Last week, several Evergreen residents — including members of a recently established local nonprofit — hammered members of Jeffco Open Space about its decision to close most of the Elk Meadow dog park despite a deal to maintain about 6 acres for off-leash use.
“I want to go on the record that I am not happy about any of this, and I don’t want the public to think we are rolling over,” Betsy Rich, a member of Friends of Evergreen Dog Park, said during a community meeting last Thursday. “I am going to be over there working and volunteering, but I am not taking my dogs to a 5-acre playground.”
Prior to last Thursday’s meeting, which was Open Space’s third and final community gathering at Buchanan Rec Center in Evergreen about the fate of Elk Meadow, representatives from Friends of Evergreen Dog Park met with Open Space Executive Director Tom Hoby to discuss saving the popular dog park from a full-blown closure. The agency agreed to allow the nonprofit to take over management duties of Elk Meadow’s two fenced areas, including the original bark park, which Evergreen resident Judi Quackenboss opened in 2001 in conjunction with Open Space in honor of her son, John Michael, who died in a plane crash the year before.
Last Thursday, Hoby outlined parameters Friends of Evergreen Dog Park must follow to ensure that portion of the park remains open to the public. Those thresholds include keeping dog waste in check so stream water quality isn’t adversely affected; ensuring patrons comply with posted park regulations and safety laws; making sure people do not violate the Jeffco natural resources closure of Elk Meadow; and ensuring those using the two fenced areas are not further degrading that site.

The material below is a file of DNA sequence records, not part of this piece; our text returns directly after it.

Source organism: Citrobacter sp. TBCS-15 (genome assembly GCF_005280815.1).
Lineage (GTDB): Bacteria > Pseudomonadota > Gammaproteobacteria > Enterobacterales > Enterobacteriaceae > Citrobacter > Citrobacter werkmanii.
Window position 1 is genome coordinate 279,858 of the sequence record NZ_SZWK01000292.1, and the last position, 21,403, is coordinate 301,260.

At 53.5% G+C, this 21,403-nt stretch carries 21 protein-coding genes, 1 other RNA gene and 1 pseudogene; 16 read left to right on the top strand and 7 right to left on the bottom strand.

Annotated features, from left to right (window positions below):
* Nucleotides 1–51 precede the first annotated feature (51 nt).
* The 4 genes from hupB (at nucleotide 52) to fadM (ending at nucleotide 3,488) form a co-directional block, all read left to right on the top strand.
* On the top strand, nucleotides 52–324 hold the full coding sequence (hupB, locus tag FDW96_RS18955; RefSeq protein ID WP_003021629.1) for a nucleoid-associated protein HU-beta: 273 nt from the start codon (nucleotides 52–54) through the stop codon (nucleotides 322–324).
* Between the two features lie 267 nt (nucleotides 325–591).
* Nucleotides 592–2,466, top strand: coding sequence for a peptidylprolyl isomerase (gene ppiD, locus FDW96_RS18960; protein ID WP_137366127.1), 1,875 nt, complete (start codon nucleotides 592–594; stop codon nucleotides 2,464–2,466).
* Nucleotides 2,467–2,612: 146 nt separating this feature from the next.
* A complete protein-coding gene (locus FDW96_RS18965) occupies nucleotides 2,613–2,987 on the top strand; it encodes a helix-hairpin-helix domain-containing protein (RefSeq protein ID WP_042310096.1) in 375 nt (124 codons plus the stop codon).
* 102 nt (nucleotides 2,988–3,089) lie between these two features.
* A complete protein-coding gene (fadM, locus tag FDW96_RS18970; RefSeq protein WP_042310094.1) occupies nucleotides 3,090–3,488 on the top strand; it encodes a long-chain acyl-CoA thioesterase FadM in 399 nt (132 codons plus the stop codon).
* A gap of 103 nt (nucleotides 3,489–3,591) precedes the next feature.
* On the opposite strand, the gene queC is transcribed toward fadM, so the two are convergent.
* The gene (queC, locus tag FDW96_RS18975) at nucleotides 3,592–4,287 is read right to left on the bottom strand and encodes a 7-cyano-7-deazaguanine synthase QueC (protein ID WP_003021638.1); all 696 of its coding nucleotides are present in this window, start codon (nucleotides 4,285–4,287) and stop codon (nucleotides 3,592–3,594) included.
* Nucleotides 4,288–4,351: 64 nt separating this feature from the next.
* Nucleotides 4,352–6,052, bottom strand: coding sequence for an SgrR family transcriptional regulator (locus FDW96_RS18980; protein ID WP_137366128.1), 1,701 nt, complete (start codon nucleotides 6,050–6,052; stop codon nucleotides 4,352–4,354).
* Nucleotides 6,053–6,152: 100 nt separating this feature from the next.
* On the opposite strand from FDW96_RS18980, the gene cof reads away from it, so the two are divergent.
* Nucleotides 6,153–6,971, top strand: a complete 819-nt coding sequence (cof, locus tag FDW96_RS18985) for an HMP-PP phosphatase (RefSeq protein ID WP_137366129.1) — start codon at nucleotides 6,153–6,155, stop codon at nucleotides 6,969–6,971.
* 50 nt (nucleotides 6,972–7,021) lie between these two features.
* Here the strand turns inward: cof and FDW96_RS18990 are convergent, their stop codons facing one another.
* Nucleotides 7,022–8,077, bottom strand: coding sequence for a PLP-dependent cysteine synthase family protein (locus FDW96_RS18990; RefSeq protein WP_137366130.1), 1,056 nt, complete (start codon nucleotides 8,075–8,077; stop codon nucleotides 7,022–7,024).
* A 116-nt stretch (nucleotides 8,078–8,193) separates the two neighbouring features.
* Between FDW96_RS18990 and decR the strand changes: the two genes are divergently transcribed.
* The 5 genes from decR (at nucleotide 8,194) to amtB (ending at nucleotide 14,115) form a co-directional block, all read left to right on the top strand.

If any of those thresholds are not met, Open Space will close the entire park, Hoby said. In addition, it plans to strictly enforce the closure of Elk Meadow with $100 tickets for anyone caught inside the restoration zone. No warnings will be given, Hoby said.
In addition, Hoby talked about plans to change the shoulder along Stagecoach Boulevard to a tow-away zone from a no-parking zone. That change, which was greeted with widespread applause, would force violators to pay private impound fees rather than a $25 parking ticket.
“We all have an idea of the hassle of having a car towed,” Hoby said. “And we have a third-party company in mind that is really motivated to tow cars parked illegally on Stagecoach Boulevard.”
Although saving the bark park portion of Elk Meadow from closure was touted as a victory on the Friends of Evergreen Dog Park’s Facebook page, not everyone was happy about the new partnership with Open Space.
Bert Rankin, a member of Friends of Evergreen Dog Park, cited testing done in January by the Evergreen Metro District that showed water flowing in Bergen Creek a half-mile below Elk Meadow contained no E. coli. Rankin touted local volunteer efforts, which have resulted in the removal of close to 1,000 pounds of dog waste since September, for bringing those E. coli levels to zero from summertime levels that were more than 20 times the EPA standard.
But Dave Lighthart, EMD general manager, said Tuesday that he wasn’t expecting to find much, if any E. coli in Bergen Creek in January, considering the testing was not conducted during Elk Meadow’s peak visitation season and in light of Open Space data that show E. coli levels well below EPA standards during the spring and fall of 2016. Lighthart further explained it is his agency’s duty to perform testing of the creek because it flows into Upper Bear Creek, which in turn flows into Evergreen’s drinking water supply at Evergreen Lake.
“We are obligated to investigate, and now that we know about it (E. coli in Bergen Creek), we’re keeping a close eye on it,” Lighthart said, adding that quarterly testing of Evergreen Lake began in 2016 . “So far, it appears there are no impacts at the lake.”
Although Evergreen proper’s drinking water is safe, that’s not the case for several residents neighboring Elk Meadow who said their wells are contaminated by E. coli from Bergen Creek.
“You’re concerned about where to run your dogs?” Susan Glass said in response to several dog owners who continued to complain last Thursday about the closure. “We have children. We have grandchildren. We have animals too, and now we’re living in a contaminated zone.”
More than 100 of Elk Meadow’s 107 acres will close April 4 for restoration. Open Space estimates it will take at least three years and more than $400,000 to repair the damage done at Elk Meadow, a price tag that rivals what Jeffco Open Space paid for that land in the first place, Hoby said.